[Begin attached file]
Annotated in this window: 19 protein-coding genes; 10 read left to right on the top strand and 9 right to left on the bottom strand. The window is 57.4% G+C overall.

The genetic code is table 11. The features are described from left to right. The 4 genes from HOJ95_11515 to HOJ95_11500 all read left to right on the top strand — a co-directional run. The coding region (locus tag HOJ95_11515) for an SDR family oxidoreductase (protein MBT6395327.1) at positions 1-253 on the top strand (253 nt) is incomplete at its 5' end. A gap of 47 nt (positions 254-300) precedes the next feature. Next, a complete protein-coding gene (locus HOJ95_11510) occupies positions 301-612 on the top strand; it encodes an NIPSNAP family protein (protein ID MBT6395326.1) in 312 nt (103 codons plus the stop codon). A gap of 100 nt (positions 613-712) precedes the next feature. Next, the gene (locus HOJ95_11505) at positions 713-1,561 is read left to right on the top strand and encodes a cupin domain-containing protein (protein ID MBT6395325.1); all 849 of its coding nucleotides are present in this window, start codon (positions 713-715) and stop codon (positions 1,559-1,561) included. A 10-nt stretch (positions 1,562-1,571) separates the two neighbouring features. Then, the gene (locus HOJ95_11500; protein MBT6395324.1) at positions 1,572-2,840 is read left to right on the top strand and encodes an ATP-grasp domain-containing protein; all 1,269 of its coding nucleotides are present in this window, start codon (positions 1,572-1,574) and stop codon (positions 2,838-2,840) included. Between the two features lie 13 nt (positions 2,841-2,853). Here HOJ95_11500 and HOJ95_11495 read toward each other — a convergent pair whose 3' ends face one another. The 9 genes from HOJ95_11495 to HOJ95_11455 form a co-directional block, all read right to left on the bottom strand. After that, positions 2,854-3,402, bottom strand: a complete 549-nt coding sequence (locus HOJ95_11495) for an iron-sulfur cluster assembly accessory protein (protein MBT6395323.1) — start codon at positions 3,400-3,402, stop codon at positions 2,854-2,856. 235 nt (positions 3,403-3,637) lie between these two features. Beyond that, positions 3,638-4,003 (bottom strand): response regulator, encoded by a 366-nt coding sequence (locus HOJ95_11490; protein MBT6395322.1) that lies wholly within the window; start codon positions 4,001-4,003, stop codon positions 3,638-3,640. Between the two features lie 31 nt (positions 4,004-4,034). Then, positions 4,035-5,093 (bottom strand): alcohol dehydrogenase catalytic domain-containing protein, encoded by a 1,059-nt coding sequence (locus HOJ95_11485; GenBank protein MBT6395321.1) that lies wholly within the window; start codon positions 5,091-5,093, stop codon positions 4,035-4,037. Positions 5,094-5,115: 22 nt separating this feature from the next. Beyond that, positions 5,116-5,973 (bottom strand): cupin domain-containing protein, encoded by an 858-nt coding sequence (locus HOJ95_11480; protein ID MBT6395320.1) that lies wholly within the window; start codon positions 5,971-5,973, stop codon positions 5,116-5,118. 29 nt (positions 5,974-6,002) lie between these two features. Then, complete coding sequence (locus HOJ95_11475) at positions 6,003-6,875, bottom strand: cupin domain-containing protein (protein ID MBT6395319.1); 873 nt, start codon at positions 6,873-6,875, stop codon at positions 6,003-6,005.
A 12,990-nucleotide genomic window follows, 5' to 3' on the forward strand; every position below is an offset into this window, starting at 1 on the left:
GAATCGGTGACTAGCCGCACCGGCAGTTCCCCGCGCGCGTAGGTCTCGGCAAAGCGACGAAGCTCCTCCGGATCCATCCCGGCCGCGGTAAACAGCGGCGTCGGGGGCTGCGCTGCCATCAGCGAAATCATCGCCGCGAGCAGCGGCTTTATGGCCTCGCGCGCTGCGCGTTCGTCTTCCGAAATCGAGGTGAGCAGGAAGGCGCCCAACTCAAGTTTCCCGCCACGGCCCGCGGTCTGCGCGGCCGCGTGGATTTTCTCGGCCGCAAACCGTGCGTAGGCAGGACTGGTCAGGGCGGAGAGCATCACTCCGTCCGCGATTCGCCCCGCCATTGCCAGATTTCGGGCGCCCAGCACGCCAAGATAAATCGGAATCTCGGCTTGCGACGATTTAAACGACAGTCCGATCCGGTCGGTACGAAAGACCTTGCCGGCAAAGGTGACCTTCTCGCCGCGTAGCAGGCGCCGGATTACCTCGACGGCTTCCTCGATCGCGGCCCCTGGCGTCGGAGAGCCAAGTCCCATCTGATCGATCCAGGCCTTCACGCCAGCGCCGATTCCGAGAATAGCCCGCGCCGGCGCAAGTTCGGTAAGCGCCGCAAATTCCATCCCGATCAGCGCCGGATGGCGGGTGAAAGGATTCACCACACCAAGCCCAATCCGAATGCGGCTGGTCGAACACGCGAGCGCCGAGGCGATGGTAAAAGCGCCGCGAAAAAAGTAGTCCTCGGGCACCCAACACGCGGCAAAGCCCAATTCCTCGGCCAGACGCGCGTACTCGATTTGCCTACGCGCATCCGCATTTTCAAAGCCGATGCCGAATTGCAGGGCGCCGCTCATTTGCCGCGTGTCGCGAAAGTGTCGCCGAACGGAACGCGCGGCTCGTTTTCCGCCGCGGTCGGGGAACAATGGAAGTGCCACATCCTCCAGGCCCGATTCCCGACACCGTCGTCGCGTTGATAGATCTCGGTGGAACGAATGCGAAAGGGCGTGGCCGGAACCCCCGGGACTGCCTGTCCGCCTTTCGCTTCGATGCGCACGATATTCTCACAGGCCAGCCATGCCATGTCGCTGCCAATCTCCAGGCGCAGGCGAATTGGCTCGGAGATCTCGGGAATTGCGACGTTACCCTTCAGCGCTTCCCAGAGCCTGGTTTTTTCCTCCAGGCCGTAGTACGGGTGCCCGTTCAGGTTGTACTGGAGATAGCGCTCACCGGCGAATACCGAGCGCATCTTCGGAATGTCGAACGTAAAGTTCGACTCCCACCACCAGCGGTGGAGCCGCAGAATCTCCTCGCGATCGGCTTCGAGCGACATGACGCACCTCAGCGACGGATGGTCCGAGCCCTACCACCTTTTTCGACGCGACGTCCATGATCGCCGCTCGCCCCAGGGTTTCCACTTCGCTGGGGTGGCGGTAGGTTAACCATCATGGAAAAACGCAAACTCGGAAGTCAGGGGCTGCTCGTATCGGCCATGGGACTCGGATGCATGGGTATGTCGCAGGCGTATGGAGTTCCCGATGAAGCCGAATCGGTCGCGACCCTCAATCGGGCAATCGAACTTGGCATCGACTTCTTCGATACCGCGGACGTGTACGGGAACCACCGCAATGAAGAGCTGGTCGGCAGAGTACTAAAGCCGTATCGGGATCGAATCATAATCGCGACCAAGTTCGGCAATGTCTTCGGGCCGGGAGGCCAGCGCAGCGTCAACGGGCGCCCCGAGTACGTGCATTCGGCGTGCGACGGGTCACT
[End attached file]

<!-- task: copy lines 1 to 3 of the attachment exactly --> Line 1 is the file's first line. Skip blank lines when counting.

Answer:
Annotated in this window: 19 protein-coding genes; 10 read left to right on the top strand and 9 right to left on the bottom strand. The window is 57.4% G+C overall.

The genetic code is table 11. The features are described from left to right. The 4 genes from HOJ95_11515 to HOJ95_11500 all read left to right on the top strand — a co-directional run. The coding region (locus tag HOJ95_11515) for an SDR family oxidoreductase (protein MBT6395327.1) at positions 1-253 on the top strand (253 nt) is incomplete at its 5' end. A gap of 47 nt (positions 254-300) precedes the next feature. Next, a complete protein-coding gene (locus HOJ95_11510) occupies positions 301-612 on the top strand; it encodes an NIPSNAP family protein (protein ID MBT6395326.1) in 312 nt (103 codons plus the stop codon). A gap of 100 nt (positions 613-712) precedes the next feature. Next, the gene (locus HOJ95_11505) at positions 713-1,561 is read left to right on the top strand and encodes a cupin domain-containing protein (protein ID MBT6395325.1); all 849 of its coding nucleotides are present in this window, start codon (positions 713-715) and stop codon (positions 1,559-1,561) included. A 10-nt stretch (positions 1,562-1,571) separates the two neighbouring features. Then, the gene (locus HOJ95_11500; protein MBT6395324.1) at positions 1,572-2,840 is read left to right on the top strand and encodes an ATP-grasp domain-containing protein; all 1,269 of its coding nucleotides are present in this window, start codon (positions 1,572-1,574) and stop codon (positions 2,838-2,840) included. Between the two features lie 13 nt (positions 2,841-2,853). Here HOJ95_11500 and HOJ95_11495 read toward each other — a convergent pair whose 3' ends face one another. The 9 genes from HOJ95_11495 to HOJ95_11455 form a co-directional block, all read right to left on the bottom strand. After that, positions 2,854-3,402, bottom strand: a complete 549-nt coding sequence (locus HOJ95_11495) for an iron-sulfur cluster assembly accessory protein (protein MBT6395323.1) — start codon at positions 3,400-3,402, stop codon at positions 2,854-2,856. 235 nt (positions 3,403-3,637) lie between these two features. Beyond that, positions 3,638-4,003 (bottom strand): response regulator, encoded by a 366-nt coding sequence (locus HOJ95_11490; protein MBT6395322.1) that lies wholly within the window; start codon positions 4,001-4,003, stop codon positions 3,638-3,640. Between the two features lie 31 nt (positions 4,004-4,034). Then, positions 4,035-5,093 (bottom strand): alcohol dehydrogenase catalytic domain-containing protein, encoded by a 1,059-nt coding sequence (locus HOJ95_11485; GenBank protein MBT6395321.1) that lies wholly within the window; start codon positions 5,091-5,093, stop codon positions 4,035-4,037. Positions 5,094-5,115: 22 nt separating this feature from the next. Beyond that, positions 5,116-5,973 (bottom strand): cupin domain-containing protein, encoded by an 858-nt coding sequence (locus HOJ95_11480; protein ID MBT6395320.1) that lies wholly within the window; start codon positions 5,971-5,973, stop codon positions 5,116-5,118. 29 nt (positions 5,974-6,002) lie between these two features. Then, complete coding sequence (locus HOJ95_11475) at positions 6,003-6,875, bottom strand: cupin domain-containing protein (protein ID MBT6395319.1); 873 nt, start codon at positions 6,873-6,875, stop codon at positions 6,003-6,005.
A 12,990-nucleotide genomic window follows, 5' to 3' on the forward strand; every position below is an offset into this window, starting at 1 on the left: